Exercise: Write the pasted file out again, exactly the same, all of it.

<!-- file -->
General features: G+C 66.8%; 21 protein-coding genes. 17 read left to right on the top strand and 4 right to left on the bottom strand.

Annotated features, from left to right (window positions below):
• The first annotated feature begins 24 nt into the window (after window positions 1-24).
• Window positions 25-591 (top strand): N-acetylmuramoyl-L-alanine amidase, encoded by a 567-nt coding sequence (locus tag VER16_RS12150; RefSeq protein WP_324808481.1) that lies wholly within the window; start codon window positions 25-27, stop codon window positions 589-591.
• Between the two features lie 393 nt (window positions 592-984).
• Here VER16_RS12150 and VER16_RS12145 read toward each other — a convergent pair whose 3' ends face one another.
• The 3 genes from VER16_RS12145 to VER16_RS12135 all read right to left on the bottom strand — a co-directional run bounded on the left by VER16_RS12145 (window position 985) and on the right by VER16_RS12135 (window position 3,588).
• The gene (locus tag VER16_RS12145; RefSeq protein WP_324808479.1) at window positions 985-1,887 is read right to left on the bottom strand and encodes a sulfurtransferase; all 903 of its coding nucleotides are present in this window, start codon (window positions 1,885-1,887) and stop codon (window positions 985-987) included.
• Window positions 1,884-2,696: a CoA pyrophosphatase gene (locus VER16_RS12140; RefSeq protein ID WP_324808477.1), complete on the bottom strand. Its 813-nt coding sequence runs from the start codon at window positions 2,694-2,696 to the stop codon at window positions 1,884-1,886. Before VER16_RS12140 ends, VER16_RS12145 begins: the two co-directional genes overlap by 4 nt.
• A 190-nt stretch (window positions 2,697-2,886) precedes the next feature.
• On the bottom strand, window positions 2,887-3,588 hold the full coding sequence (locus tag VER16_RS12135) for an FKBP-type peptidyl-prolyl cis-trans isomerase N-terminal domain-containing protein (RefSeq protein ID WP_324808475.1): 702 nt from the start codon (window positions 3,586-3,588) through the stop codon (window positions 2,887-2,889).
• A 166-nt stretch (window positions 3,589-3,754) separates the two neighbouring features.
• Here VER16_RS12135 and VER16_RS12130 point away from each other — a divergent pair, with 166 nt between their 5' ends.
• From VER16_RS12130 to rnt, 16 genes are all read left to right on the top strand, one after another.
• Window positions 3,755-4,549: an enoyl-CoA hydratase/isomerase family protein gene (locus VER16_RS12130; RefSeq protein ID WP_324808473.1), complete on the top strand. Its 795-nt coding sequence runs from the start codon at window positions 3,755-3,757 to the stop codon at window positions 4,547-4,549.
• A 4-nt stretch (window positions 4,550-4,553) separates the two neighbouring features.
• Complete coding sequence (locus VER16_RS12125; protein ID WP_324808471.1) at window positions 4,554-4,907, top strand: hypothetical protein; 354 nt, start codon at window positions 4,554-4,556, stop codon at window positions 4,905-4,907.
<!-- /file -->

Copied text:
General features: G+C 66.8%; 21 protein-coding genes. 17 read left to right on the top strand and 4 right to left on the bottom strand.

Annotated features, from left to right (window positions below):
• The first annotated feature begins 24 nt into the window (after window positions 1-24).
• Window positions 25-591 (top strand): N-acetylmuramoyl-L-alanine amidase, encoded by a 567-nt coding sequence (locus tag VER16_RS12150; RefSeq protein WP_324808481.1) that lies wholly within the window; start codon window positions 25-27, stop codon window positions 589-591.
• Between the two features lie 393 nt (window positions 592-984).
• Here VER16_RS12150 and VER16_RS12145 read toward each other — a convergent pair whose 3' ends face one another.
• The 3 genes from VER16_RS12145 to VER16_RS12135 all read right to left on the bottom strand — a co-directional run bounded on the left by VER16_RS12145 (window position 985) and on the right by VER16_RS12135 (window position 3,588).
• The gene (locus tag VER16_RS12145; RefSeq protein WP_324808479.1) at window positions 985-1,887 is read right to left on the bottom strand and encodes a sulfurtransferase; all 903 of its coding nucleotides are present in this window, start codon (window positions 1,885-1,887) and stop codon (window positions 985-987) included.
• Window positions 1,884-2,696: a CoA pyrophosphatase gene (locus VER16_RS12140; RefSeq protein ID WP_324808477.1), complete on the bottom strand. Its 813-nt coding sequence runs from the start codon at window positions 2,694-2,696 to the stop codon at window positions 1,884-1,886. Before VER16_RS12140 ends, VER16_RS12145 begins: the two co-directional genes overlap by 4 nt.
• A 190-nt stretch (window positions 2,697-2,886) precedes the next feature.
• On the bottom strand, window positions 2,887-3,588 hold the full coding sequence (locus tag VER16_RS12135) for an FKBP-type peptidyl-prolyl cis-trans isomerase N-terminal domain-containing protein (RefSeq protein ID WP_324808475.1): 702 nt from the start codon (window positions 3,586-3,588) through the stop codon (window positions 2,887-2,889).
• A 166-nt stretch (window positions 3,589-3,754) separates the two neighbouring features.
• Here VER16_RS12135 and VER16_RS12130 point away from each other — a divergent pair, with 166 nt between their 5' ends.
• From VER16_RS12130 to rnt, 16 genes are all read left to right on the top strand, one after another.
• Window positions 3,755-4,549: an enoyl-CoA hydratase/isomerase family protein gene (locus VER16_RS12130; RefSeq protein ID WP_324808473.1), complete on the top strand. Its 795-nt coding sequence runs from the start codon at window positions 3,755-3,757 to the stop codon at window positions 4,547-4,549.
• A 4-nt stretch (window positions 4,550-4,553) separates the two neighbouring features.
• Complete coding sequence (locus VER16_RS12125; protein ID WP_324808471.1) at window positions 4,554-4,907, top strand: hypothetical protein; 354 nt, start codon at window positions 4,554-4,556, stop codon at window positions 4,905-4,907.